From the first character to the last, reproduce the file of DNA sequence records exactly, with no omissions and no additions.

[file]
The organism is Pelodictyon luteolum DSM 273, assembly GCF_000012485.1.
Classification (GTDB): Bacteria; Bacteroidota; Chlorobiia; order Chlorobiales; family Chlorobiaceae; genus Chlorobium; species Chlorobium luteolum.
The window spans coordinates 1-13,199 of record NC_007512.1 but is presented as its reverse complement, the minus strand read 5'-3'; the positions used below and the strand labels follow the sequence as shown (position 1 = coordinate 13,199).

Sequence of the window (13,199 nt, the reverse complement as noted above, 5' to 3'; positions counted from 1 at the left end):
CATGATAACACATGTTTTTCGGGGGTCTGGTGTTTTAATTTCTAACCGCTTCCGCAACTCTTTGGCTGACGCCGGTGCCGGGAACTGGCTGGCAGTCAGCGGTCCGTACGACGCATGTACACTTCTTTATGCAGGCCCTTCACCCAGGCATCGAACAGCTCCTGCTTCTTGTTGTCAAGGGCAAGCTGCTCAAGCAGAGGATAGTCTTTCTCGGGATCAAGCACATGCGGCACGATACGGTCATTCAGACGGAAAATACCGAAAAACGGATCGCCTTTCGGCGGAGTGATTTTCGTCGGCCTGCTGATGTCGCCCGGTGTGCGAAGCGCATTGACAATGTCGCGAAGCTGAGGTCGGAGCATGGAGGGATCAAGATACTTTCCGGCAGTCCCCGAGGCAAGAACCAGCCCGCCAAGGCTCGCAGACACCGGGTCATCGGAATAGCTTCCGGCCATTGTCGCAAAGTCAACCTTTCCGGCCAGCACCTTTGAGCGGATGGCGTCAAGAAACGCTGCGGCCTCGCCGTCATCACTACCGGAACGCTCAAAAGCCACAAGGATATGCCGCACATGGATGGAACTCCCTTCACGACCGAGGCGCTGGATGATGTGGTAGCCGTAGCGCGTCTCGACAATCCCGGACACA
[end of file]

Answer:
The organism is Pelodictyon luteolum DSM 273, assembly GCF_000012485.1.
Classification (GTDB): Bacteria; Bacteroidota; Chlorobiia; order Chlorobiales; family Chlorobiaceae; genus Chlorobium; species Chlorobium luteolum.
The window spans coordinates 1-13,199 of record NC_007512.1 but is presented as its reverse complement, the minus strand read 5'-3'; the positions used below and the strand labels follow the sequence as shown (position 1 = coordinate 13,199).

Sequence of the window (13,199 nt, the reverse complement as noted above, 5' to 3'; positions counted from 1 at the left end):
CATGATAACACATGTTTTTCGGGGGTCTGGTGTTTTAATTTCTAACCGCTTCCGCAACTCTTTGGCTGACGCCGGTGCCGGGAACTGGCTGGCAGTCAGCGGTCCGTACGACGCATGTACACTTCTTTATGCAGGCCCTTCACCCAGGCATCGAACAGCTCCTGCTTCTTGTTGTCAAGGGCAAGCTGCTCAAGCAGAGGATAGTCTTTCTCGGGATCAAGCACATGCGGCACGATACGGTCATTCAGACGGAAAATACCGAAAAACGGATCGCCTTTCGGCGGAGTGATTTTCGTCGGCCTGCTGATGTCGCCCGGTGTGCGAAGCGCATTGACAATGTCGCGAAGCTGAGGTCGGAGCATGGAGGGATCAAGATACTTTCCGGCAGTCCCCGAGGCAAGAACCAGCCCGCCAAGGCTCGCAGACACCGGGTCATCGGAATAGCTTCCGGCCATTGTCGCAAAGTCAACCTTTCCGGCCAGCACCTTTGAGCGGATGGCGTCAAGAAACGCTGCGGCCTCGCCGTCATCACTACCGGAACGCTCAAAAGCCACAAGGATATGCCGCACATGGATGGAACTCCCTTCACGACCGAGGCGCTGGATGATGTGGTAGCCGTAGCGCGTCTCGACAATCCCGGACACA